lundi matin: “The street belongs to us. The street is us.”

“The Algerian protests have swelled into a mass rebellion against against an authoritarian, rentier capitalism that seemed to have been frozen in time.”

Tareq Baconi: “One Year of Gaza Protests. A New Era of Palestinian Struggle?”

“The rightward trajectory of Israel’s politics and the growing consensus behind Israel’s de facto annexation of the West Bank are unwittingly beginning to transform Palestinians, fragmented into territorial and political silos, into a single collective entity facing different aspects of the same oppressive power: an Israeli state that discriminates in favor of Jews over Palestinians across the entire land. .. Many younger Palestinians are nonetheless taking inspiration from the legacies of the American Civil Rights movement and the South African anti-Apartheid struggle, as well as from their own long history of popular resistance.”

Alain Badiou interviewed about the Gilets Jaunes, Macron and future of the French left.

“Things are happening, anarchically, as is always the case with beginnings. Experiments must be linked to a careful, prolonged and systematic examination of Marxism, but also to the revolutionary attempts of the twentieth century as a whole. What really happened in Petrograd and Shanghai? What is the balance sheet? What formulation allows us to avoid the failures of these undertakings?”

Peter Ludlow: “Maduro’s Venezuela”

“So here we are, stuck with a catastrophically inept and possibly deeply corrupt clown blowing up the socialist brand, and the Left, or at least the Left that I get exposed to in social media, falling all over itself trying to defend the guy. Honestly, if socialism is any sort of global movement, it has to find a way to pull the plug on this sort of human catastrophe. When it doesn’t, it effectively invites the United States and other western powers to come in and clean up the mess, which is to say, to install a brand new imperial mess.”

Bini Adamczak: “The Double Heritage of Communism to Come – 1917-1968-2018”

“The Communism of 1917 stood under the sign of equality and unity, that of 1968 under the sign of freedom and difference. A possible communism of 2018 would have to take solidarity and association to the centre stage.”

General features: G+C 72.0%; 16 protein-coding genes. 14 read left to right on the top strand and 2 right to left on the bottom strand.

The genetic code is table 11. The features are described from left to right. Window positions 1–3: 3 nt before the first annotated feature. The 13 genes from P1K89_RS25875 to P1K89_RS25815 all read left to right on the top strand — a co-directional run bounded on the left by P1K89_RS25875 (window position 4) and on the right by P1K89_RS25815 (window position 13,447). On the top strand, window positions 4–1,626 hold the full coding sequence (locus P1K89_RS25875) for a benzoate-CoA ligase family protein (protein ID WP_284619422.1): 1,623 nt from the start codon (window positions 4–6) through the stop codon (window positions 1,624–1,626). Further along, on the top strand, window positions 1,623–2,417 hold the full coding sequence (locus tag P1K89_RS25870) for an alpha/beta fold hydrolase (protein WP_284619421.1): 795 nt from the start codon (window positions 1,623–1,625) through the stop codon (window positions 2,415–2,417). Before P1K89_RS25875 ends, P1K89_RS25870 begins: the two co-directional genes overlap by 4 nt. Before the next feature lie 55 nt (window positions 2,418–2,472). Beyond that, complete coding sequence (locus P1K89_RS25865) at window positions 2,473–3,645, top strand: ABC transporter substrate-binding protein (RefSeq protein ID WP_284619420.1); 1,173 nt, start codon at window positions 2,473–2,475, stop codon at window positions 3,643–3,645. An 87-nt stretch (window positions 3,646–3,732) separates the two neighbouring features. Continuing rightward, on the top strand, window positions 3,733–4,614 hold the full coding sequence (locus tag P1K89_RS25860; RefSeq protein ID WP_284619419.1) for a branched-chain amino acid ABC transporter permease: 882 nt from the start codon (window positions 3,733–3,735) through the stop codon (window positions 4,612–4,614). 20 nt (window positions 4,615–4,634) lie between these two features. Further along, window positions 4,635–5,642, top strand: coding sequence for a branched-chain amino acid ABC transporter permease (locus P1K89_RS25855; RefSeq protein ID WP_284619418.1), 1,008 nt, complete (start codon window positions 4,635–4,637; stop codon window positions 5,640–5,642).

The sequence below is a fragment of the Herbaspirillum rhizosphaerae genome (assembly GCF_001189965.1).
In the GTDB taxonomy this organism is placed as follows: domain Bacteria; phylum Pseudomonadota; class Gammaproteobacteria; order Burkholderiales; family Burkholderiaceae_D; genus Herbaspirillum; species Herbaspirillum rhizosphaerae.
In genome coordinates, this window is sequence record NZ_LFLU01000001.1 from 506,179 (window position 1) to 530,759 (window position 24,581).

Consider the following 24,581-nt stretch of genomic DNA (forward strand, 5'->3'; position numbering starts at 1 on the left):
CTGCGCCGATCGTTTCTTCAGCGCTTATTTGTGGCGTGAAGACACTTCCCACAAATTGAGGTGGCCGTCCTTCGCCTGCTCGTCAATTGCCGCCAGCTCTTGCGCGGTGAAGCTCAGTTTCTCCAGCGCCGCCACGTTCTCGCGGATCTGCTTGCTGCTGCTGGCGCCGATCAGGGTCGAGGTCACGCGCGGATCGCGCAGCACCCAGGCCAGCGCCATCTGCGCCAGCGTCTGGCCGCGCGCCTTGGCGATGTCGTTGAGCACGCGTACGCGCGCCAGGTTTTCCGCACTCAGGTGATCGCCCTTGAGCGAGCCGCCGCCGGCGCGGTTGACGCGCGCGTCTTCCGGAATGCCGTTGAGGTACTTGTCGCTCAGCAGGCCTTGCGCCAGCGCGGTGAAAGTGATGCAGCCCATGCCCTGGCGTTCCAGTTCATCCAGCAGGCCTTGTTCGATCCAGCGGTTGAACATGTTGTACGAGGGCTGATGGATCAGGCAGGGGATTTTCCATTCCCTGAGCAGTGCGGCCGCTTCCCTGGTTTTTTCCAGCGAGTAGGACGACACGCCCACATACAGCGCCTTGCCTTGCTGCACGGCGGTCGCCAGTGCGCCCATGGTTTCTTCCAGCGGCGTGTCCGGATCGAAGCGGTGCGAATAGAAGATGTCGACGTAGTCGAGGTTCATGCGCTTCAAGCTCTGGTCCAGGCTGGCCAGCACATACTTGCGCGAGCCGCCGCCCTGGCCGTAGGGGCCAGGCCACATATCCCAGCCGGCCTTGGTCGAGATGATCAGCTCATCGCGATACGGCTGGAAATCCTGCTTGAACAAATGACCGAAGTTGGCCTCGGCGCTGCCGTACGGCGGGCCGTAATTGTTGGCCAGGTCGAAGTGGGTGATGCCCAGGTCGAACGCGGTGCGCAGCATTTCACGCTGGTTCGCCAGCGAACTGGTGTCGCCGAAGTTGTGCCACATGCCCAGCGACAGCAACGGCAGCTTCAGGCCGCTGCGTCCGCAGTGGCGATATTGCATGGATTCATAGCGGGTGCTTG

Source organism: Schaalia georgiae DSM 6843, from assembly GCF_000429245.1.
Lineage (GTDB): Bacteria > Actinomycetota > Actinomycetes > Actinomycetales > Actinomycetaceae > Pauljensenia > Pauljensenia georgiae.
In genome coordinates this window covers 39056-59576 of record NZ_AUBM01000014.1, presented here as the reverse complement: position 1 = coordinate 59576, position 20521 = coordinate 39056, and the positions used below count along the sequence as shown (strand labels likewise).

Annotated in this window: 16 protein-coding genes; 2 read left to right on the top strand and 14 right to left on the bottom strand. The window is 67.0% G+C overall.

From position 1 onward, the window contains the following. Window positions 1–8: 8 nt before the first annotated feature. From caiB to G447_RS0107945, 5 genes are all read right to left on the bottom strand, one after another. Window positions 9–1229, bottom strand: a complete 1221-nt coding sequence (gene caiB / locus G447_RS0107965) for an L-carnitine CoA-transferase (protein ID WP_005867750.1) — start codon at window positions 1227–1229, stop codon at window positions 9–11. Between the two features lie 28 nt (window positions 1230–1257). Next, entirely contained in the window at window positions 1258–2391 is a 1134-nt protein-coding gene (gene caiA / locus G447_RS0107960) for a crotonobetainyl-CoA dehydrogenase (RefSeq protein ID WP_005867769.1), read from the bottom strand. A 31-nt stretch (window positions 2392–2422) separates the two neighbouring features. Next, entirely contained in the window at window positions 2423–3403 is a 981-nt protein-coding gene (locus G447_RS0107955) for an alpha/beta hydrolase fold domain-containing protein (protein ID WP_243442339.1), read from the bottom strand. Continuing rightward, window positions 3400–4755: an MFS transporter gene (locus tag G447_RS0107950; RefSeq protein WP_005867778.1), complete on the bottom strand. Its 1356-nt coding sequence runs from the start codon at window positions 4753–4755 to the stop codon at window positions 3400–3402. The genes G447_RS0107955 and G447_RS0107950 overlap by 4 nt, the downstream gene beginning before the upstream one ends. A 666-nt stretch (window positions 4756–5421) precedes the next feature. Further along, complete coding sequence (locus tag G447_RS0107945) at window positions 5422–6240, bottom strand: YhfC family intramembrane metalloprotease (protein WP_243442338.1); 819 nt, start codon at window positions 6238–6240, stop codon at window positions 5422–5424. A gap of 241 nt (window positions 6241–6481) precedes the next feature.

CrimethInc. Collective: “Yellow Vestiges: Inside the Riots of March 16”

‘Anarchists and other anti-authoritarian participants seem to have outlasted every effort by police to crush the movement by brute force, by politicians to co-opt it into fruitless “dialogue,” by “leaders” to pacify and dominate it, by fascists to use it as a recruiting platform.’

“Lessons from France: The war on dissidence”

“No insurrection is sustainable only with bravado. If the yellow vests have persisted, it has been because of indignation – an ongoing, unanswerable indignation. But they have also been animated by the discovery that together, in daily struggle, new worlds can be made.”

Julia Lovell: “Maoism marches on: The revolutionary idea that still shapes the world”

“The west has assumed that Maoism, like Soviet communism, has been left in the dust: no European rebels these days carry a Little Red Book. But the ideology is resurgent in China and remains hugely influential elsewhere.”

“Voices of Bakur” (film)

“‘Voices of Bakur‘ looks at the Kurdish movement in Bakur, Northern Kurdistan. It focuses on the period of 2015-2016, when more than a dozen Kurdish towns within the southeastern borders of Turkey declared autonomy from the Turkish state.”

Marilyn La Jeunesse: “The History of Las Soldaderas, the Women Who Made the Mexican Revolution Possible”

“For the revolutionaries, the war was an opportunity to overthrow the outdated class system put in place by the Spanish elite. These revolutionaries saw it as a time for Mexico to reward the people who worked the land, not the other way around: a war for the mestizos; a war for the indigenous; and a war for the poor. But neither side could have endured for nearly 10 years without the dedication of Las Soldaderas.”